Sure the world has natural temperature fluctuations. However, your logic is really flawed. Combine this data with the other data and we begin to see that the odds that this is not a coincidence are growing. For example have you ever heard of Global Diming [about.com]. Global diming is caused by increased pollution in the atmosphere which blocks light from reaching the earth surface. It also makes sense that more particles in the air will mean more objects which can absorb solar heat. When you combine what we know about Global Dimming with this new data on Atmospheric temperature one could logically conclude that polution is most likely cause for the warming.

    It's dangerous to be apathatic and reason that the issue is too complicated so we shouldn't be bothered.
  • Re:100 Laureates (Score:3, Insightful)

    by RedWizzard (192002) on Friday April 23, 2004 @06:42PM (#8955222)
    Now someone with a Nobel prize in physics is going to be a very smart person, but he or she will be no more able to assess claims in climatology than myself.
    You have an extremely high opinion of yourself.
  • Re:So? (Score:3, Insightful)

    by RedWizzard (192002) on Friday April 23, 2004 @06:52PM (#8955304)
    1. Is there anything we can do to reduce the human component in global warming?
    2. Would the impact of these actions be significant in comparison to the natural warming trend?
    The answer to one is almost certainly yes. Reduction of C02 output will definitely slow global warming. There is a secondary question that should be asked along side this one: is there anything we can do to reduce the natural component of global warming?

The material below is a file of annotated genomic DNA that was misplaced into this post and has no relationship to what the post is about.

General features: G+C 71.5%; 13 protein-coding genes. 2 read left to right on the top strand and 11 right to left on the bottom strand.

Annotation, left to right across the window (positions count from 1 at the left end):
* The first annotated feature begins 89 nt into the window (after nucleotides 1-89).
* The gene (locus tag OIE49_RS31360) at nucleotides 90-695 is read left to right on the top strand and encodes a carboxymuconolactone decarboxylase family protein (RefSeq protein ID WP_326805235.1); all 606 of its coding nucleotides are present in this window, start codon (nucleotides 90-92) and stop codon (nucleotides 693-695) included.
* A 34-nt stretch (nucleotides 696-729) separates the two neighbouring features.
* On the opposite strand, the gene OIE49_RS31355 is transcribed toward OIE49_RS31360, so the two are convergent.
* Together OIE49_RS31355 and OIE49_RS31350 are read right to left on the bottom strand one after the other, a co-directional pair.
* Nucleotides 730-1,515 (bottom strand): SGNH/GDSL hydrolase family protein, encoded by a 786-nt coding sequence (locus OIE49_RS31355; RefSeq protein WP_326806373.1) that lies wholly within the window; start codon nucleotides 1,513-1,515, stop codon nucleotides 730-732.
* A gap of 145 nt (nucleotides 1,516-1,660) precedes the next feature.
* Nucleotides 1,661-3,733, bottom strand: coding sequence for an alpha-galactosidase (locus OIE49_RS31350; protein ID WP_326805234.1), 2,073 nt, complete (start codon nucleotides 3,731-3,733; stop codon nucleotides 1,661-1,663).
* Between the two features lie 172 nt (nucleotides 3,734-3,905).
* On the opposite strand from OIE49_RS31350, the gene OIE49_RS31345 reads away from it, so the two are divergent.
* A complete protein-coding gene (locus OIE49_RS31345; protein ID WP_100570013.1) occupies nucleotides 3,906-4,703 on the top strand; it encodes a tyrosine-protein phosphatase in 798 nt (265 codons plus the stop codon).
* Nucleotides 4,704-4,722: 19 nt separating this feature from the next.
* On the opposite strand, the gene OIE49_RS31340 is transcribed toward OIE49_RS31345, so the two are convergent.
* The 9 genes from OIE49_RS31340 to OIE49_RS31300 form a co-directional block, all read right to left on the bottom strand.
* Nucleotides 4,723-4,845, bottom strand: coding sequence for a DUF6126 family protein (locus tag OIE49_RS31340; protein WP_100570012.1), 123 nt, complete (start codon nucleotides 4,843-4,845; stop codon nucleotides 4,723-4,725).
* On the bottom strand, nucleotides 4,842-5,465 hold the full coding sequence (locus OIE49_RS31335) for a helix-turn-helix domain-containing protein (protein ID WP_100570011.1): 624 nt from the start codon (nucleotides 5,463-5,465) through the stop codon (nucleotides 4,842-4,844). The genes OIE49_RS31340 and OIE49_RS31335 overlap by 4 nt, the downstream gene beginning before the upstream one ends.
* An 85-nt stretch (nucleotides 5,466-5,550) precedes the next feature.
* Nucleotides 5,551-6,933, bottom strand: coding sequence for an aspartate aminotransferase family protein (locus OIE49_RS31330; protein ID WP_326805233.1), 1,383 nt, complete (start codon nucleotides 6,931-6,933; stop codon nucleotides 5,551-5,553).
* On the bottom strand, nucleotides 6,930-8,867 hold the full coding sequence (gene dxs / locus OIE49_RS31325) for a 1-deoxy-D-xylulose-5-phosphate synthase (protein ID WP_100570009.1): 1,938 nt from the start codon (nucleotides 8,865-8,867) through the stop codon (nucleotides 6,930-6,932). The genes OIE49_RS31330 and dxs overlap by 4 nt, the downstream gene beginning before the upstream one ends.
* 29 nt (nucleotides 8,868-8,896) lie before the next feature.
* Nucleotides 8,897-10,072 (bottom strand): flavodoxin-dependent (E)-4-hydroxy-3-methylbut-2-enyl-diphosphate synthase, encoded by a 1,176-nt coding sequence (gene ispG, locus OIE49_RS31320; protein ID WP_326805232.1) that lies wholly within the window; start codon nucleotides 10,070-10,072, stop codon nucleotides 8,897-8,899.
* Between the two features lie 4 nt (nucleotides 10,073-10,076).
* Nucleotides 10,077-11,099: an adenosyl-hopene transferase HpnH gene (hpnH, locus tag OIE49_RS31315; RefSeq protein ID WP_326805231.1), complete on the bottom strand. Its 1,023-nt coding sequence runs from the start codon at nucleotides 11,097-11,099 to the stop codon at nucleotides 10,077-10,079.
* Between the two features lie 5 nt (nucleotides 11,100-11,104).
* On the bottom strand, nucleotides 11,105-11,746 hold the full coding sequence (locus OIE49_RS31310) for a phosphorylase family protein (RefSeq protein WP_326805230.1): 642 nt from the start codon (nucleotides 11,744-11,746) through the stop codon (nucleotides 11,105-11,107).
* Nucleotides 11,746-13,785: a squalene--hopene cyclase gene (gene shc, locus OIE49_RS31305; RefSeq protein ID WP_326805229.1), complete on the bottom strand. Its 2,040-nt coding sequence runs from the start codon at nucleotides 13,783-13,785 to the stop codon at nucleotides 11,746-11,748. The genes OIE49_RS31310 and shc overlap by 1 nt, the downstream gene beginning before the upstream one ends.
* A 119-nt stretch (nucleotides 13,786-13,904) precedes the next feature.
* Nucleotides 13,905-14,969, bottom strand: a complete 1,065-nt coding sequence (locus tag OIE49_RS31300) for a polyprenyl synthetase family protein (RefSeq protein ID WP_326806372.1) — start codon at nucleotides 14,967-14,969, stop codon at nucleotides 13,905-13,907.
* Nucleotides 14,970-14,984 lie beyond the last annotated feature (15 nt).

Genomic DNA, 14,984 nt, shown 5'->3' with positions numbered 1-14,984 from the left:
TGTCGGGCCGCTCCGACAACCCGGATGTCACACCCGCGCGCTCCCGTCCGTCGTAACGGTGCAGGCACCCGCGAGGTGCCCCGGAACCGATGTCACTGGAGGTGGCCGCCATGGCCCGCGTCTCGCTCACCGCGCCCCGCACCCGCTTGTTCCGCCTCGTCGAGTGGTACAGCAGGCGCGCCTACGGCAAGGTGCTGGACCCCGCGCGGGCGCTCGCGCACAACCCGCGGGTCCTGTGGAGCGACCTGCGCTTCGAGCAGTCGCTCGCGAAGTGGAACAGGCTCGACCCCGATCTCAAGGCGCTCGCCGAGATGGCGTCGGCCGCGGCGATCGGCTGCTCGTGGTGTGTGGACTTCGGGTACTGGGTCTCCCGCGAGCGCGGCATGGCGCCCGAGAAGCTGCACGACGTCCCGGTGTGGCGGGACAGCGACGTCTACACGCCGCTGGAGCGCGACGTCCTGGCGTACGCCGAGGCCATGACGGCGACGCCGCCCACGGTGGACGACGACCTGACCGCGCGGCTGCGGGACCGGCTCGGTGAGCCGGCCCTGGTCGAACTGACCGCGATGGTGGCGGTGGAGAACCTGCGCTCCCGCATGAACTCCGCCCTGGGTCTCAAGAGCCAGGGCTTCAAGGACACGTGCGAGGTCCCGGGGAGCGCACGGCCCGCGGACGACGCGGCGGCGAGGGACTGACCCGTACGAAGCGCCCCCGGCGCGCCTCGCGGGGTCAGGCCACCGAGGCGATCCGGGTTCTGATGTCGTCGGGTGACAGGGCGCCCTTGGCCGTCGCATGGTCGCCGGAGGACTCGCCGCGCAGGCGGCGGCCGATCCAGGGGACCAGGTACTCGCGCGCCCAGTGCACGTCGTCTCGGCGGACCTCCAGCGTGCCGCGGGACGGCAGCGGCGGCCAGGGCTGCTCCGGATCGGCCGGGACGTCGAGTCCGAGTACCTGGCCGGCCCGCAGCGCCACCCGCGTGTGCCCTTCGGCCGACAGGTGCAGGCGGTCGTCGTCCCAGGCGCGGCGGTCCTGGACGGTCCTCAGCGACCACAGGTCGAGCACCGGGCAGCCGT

The answer to 2 is unknown. It is probably best to err on the side of doing something that may be ineffective.

    The answer to three is almost certainly yes if you look at a long enough time period (e.g. 100-200 years). If predictions for climate change based on current warming trends are correct the economic costs will be higher than anything mankind has faced before.

    What it boils down to is that action now is insurance: we pay a cost now in the hopes that we'll reduce a potentially larger cost in the future. I'm willing to bet that very few Slashdotters aren't covered by some form of insurance so I find it difficult to understand why so many of us are against any action when it comes to climate change.

  • by tuxlove (316502) on Friday April 23, 2004 @07:07PM (#8955399)
    Wasn't it back in the late 70's and early 80's that everyone was freaked out about what looked like an upcoming ice age? We just do not have enough historical data to know what a "normal" temperature pattern is. No question that pollution is not good, but we just don't know what effect it's having on global temperatures.
  • by Gunark (227527) on Friday April 23, 2004 @07:29PM (#8955576)
    To all those repeating the old mantra "you can't prove that we are causing the warming -- it might be natural".